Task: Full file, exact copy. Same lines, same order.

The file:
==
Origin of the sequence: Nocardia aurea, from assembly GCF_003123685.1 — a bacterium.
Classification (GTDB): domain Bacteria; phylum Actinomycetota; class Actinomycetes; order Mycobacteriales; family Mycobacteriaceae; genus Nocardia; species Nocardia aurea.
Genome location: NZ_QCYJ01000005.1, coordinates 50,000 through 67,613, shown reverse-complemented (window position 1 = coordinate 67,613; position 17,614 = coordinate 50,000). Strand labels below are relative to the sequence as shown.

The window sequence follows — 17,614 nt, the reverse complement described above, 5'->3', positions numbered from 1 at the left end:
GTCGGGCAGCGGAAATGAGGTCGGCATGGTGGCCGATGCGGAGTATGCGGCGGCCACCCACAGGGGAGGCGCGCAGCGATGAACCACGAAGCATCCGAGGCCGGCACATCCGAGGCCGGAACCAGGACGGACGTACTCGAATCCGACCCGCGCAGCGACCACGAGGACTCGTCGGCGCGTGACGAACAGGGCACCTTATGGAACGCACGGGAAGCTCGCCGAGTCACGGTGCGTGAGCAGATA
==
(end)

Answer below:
Origin of the sequence: Nocardia aurea, from assembly GCF_003123685.1 — a bacterium.
Classification (GTDB): domain Bacteria; phylum Actinomycetota; class Actinomycetes; order Mycobacteriales; family Mycobacteriaceae; genus Nocardia; species Nocardia aurea.
Genome location: NZ_QCYJ01000005.1, coordinates 50,000 through 67,613, shown reverse-complemented (window position 1 = coordinate 67,613; position 17,614 = coordinate 50,000). Strand labels below are relative to the sequence as shown.

The window sequence follows — 17,614 nt, the reverse complement described above, 5'->3', positions numbered from 1 at the left end:
GTCGGGCAGCGGAAATGAGGTCGGCATGGTGGCCGATGCGGAGTATGCGGCGGCCACCCACAGGGGAGGCGCGCAGCGATGAACCACGAAGCATCCGAGGCCGGCACATCCGAGGCCGGAACCAGGACGGACGTACTCGAATCCGACCCGCGCAGCGACCACGAGGACTCGTCGGCGCGTGACGAACAGGGCACCTTATGGAACGCACGGGAAGCTCGCCGAGTCACGGTGCGTGAGCAGATA